Publication - Consultation paper

Draft Seaweed Policy Statement Consultation Paper

Published: 26 Aug 2013
Part of:
Marine and fisheries
ISBN:
9781782568520

Consultation paper on policy options for seaweed cultivation in Scotland

24 page PDF

360.4 kB

Contents
Draft Seaweed Policy Statement Consultation Paper
Section 3: Related Issues

Section 3: Related Issues

Wild seaweed harvesting

This section of the document considers the harvesting of wild seaweed for commercial purposes, but not harvesting for personal use. Section 8 of the SEA Environmental Report sets out information on wild seaweed harvesting and its potential environmental effects.

Scotland's wild seaweed harvesting industry is currently centred on sites of seaweed stocks on the western and northern isles, where the harvesting is commonly undertaken by hand, although mechanised harvesting also takes place.

The SEA Environmental Report identifies some potential negative impacts from over-harvesting of wild seaweeds, including temporary loss of habitats and damage to the seabed. In addition, there may be an impact on coastal processes such as loss of storm resistance.

However, the SEA Environmental Report also notes that while there are potential negative environmental effects from this activity, there is currently no evidence that any adverse environmental effects are taking place in Scotland.

At present there is no regulatory control over the harvesting of wild seaweed. The only requirement is to obtain permission from the land owner (which is most often The Crown Estate). Given the lack of evidence regarding negative impacts this draft policy statement does not consider a new regulatory regime necessary.

We recognise that should there be growth in this industry, environmental effects will be more likely. We therefore suggest that the development of guidance could be useful to promote good practice and mitigate against negative impacts, and may be considered in the future.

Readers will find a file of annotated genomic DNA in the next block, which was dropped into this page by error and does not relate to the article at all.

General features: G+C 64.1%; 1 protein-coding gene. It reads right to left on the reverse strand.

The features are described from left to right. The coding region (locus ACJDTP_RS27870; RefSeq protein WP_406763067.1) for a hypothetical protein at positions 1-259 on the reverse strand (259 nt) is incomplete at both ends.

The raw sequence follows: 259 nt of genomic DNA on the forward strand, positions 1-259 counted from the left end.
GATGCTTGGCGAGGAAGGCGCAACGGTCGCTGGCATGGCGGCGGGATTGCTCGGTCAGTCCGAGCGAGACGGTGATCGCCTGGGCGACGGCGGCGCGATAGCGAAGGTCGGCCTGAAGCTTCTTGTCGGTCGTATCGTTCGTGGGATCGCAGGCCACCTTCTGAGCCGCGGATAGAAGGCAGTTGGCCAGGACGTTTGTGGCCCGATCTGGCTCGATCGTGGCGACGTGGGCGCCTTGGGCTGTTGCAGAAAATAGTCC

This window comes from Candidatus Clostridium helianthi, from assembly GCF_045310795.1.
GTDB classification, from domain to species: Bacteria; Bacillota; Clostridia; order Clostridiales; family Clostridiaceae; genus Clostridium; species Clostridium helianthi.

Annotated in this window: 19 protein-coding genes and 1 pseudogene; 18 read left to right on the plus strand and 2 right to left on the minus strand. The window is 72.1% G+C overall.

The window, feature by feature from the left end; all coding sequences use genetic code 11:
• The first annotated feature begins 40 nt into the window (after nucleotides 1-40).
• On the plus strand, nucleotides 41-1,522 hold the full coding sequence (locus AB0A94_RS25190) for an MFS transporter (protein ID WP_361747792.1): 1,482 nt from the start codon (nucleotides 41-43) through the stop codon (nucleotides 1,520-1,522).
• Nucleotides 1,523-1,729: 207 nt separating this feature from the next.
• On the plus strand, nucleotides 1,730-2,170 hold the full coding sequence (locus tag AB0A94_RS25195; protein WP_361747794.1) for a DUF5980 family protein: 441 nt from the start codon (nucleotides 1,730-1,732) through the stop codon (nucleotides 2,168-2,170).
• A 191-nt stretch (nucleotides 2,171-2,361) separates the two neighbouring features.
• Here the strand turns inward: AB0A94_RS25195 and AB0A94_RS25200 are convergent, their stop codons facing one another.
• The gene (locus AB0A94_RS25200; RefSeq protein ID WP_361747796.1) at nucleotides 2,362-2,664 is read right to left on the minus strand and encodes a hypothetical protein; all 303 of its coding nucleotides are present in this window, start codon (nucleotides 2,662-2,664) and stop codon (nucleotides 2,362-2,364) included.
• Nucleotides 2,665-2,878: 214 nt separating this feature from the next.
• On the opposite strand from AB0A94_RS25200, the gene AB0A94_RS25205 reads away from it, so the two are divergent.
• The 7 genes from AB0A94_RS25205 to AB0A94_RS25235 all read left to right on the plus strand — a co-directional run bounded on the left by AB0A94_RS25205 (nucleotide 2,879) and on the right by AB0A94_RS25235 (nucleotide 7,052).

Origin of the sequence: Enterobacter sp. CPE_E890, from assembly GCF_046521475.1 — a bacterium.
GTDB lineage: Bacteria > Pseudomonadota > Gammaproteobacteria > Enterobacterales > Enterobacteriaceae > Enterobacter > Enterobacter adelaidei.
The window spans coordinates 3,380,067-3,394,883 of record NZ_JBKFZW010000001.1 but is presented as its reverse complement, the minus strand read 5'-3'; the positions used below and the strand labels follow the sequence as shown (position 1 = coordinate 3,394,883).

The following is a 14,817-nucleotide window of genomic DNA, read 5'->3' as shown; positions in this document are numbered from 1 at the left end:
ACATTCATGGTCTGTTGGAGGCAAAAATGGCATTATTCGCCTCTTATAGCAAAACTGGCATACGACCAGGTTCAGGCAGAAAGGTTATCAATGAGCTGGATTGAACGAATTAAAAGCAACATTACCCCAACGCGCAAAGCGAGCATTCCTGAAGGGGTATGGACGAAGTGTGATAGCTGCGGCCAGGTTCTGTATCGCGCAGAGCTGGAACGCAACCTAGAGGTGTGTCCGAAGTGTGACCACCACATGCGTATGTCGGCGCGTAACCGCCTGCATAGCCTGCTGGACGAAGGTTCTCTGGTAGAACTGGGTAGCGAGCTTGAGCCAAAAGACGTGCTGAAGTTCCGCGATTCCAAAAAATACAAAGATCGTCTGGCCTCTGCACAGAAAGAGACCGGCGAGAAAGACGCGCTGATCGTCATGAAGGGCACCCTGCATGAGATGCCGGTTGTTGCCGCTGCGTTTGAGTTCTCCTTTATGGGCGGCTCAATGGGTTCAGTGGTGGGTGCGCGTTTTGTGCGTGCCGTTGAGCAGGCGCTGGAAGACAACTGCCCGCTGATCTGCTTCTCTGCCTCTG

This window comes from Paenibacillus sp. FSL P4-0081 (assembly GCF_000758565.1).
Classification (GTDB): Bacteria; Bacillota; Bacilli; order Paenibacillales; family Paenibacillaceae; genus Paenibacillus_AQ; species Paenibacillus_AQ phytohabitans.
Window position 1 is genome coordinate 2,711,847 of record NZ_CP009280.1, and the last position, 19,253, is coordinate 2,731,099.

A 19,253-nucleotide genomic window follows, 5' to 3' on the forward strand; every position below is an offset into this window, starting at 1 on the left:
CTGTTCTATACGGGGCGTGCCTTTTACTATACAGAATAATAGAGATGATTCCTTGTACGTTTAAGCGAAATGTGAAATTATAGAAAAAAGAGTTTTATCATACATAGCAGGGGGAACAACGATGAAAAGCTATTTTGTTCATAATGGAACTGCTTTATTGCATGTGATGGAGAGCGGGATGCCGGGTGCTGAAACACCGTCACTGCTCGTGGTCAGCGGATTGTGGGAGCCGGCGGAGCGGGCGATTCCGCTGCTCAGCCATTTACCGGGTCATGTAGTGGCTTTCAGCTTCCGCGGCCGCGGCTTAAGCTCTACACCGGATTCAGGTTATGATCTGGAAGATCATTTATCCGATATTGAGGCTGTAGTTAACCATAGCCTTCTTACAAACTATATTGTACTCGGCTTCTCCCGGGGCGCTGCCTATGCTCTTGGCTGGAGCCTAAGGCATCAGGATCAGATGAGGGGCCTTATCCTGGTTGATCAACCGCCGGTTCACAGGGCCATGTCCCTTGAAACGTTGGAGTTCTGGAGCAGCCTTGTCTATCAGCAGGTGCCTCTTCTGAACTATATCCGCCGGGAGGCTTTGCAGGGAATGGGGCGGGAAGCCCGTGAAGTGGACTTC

Future diversification

As part of the Scottish Government's aspirations to support and develop the diversification of the aquaculture sector, we wish to ensure that fish farming planning legislation is flexible to allow such diversification (regardless of what conclusions are reached on the regulation of seaweed).

Currently the definition in the legislation provides that aquaculture development includes fish or shellfish, including sea urchin, crustacean or mollusc.

We are aware of interest in farming other species, and there is concern that the 1997 Act does not currently allow the diversification into other species such as sea cucumbers, which farmers may wish to grow. In order to resolve this issue we may wish to consider updating the 1997 Act to provide flexibility for operators to apply to farm other species, or specific species, by naming.


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